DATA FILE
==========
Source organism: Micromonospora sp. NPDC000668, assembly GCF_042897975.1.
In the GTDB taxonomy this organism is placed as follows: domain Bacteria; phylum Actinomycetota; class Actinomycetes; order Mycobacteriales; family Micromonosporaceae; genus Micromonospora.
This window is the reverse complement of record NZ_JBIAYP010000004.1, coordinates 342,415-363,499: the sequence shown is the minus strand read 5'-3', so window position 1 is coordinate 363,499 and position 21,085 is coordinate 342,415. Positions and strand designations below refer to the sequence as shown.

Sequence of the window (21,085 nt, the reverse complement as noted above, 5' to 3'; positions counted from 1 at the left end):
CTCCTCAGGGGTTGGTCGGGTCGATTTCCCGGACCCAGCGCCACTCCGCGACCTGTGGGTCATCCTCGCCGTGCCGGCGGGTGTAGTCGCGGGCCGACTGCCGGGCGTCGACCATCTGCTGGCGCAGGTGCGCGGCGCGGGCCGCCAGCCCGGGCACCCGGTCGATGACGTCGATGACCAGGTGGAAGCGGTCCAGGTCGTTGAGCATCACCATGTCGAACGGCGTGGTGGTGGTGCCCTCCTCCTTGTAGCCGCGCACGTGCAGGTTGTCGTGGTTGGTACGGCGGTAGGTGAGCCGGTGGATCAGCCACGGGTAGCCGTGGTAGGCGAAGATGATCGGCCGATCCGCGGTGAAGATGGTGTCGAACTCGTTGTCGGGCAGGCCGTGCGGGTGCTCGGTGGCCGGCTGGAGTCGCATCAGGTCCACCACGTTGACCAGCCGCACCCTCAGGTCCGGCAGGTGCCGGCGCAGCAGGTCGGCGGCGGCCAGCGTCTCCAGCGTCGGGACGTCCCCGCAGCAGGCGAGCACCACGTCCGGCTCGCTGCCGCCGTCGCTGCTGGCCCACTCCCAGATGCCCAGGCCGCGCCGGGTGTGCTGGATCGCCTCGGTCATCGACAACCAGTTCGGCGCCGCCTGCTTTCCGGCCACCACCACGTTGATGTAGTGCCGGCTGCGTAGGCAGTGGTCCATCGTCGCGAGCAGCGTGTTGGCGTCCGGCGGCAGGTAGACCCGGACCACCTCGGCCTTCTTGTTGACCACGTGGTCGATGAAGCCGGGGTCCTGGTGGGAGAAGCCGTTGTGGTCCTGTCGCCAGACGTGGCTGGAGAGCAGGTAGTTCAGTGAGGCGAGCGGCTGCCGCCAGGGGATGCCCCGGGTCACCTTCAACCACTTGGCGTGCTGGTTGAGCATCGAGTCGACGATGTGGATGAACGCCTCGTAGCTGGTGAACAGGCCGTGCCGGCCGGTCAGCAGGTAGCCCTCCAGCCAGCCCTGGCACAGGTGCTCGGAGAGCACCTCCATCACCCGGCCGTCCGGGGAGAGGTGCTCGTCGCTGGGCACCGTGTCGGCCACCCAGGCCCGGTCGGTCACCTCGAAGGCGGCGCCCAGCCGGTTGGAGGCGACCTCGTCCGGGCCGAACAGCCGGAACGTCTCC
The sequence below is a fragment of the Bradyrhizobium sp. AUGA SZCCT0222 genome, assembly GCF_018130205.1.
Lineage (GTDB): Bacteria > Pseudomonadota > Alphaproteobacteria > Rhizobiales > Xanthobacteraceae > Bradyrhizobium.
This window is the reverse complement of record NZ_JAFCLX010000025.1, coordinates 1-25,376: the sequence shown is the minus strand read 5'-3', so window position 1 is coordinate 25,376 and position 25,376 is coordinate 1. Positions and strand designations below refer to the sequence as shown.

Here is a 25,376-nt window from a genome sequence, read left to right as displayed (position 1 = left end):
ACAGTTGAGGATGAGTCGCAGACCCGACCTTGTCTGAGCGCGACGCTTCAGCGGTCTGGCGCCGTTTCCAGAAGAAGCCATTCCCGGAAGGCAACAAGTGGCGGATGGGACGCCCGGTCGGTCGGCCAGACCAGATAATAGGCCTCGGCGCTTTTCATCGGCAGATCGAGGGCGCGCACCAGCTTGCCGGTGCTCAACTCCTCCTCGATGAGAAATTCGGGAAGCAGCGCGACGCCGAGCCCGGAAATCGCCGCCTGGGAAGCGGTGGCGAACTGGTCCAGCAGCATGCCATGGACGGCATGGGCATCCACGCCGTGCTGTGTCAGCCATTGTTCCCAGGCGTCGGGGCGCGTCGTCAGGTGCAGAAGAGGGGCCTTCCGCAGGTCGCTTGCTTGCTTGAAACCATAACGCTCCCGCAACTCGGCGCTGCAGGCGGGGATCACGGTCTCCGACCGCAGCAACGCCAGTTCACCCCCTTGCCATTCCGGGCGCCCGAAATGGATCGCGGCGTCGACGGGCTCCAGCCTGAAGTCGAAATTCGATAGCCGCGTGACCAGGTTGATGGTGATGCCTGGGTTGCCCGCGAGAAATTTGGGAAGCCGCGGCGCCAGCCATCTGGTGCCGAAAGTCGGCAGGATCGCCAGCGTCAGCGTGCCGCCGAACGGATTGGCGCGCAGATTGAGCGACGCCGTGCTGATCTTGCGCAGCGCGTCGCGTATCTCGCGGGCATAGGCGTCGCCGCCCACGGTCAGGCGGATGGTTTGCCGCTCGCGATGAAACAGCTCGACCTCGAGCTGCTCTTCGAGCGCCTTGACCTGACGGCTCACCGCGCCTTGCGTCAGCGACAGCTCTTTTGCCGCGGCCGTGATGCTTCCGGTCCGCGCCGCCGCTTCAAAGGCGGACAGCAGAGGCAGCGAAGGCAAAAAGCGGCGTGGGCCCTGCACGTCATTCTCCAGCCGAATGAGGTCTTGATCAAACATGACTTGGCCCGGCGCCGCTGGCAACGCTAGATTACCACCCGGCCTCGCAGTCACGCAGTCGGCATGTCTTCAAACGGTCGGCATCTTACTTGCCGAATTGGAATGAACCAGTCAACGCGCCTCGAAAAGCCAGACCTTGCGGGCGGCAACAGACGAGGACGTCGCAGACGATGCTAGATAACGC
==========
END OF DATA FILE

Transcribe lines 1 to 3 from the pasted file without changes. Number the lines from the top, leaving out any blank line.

Source organism: Micromonospora sp. NPDC000668, assembly GCF_042897975.1.
In the GTDB taxonomy this organism is placed as follows: domain Bacteria; phylum Actinomycetota; class Actinomycetes; order Mycobacteriales; family Micromonosporaceae; genus Micromonospora.
This window is the reverse complement of record NZ_JBIAYP010000004.1, coordinates 342,415-363,499: the sequence shown is the minus strand read 5'-3', so window position 1 is coordinate 363,499 and position 21,085 is coordinate 342,415. Positions and strand designations below refer to the sequence as shown.